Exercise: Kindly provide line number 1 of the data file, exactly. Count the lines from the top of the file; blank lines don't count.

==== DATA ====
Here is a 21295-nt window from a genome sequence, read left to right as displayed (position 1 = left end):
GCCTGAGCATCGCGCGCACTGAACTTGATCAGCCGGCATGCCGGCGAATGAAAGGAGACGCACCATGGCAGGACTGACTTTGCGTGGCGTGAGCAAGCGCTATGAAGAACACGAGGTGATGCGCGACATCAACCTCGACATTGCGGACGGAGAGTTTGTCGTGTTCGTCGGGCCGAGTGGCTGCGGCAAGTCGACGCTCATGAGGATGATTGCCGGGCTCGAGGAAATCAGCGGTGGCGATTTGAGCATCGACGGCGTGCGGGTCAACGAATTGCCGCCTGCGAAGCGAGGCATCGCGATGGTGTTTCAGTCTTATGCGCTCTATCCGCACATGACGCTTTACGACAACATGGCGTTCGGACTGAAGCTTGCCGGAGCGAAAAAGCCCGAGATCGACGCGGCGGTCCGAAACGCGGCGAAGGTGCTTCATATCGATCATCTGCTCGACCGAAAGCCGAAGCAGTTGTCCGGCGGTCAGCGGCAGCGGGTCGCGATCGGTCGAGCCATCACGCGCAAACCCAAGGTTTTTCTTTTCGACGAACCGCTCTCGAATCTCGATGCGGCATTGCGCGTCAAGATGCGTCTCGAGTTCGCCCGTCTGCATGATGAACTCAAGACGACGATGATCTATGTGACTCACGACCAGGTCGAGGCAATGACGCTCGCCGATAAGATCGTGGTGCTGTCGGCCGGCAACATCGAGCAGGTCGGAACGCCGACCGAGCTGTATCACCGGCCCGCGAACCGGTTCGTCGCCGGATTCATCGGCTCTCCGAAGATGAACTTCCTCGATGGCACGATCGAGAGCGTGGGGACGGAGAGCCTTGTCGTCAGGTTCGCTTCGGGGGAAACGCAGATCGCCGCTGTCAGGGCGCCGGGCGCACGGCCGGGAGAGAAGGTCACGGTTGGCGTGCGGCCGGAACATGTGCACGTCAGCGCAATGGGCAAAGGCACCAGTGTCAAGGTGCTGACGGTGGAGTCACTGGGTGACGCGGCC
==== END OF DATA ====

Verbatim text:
Here is a 21295-nt window from a genome sequence, read left to right as displayed (position 1 = left end):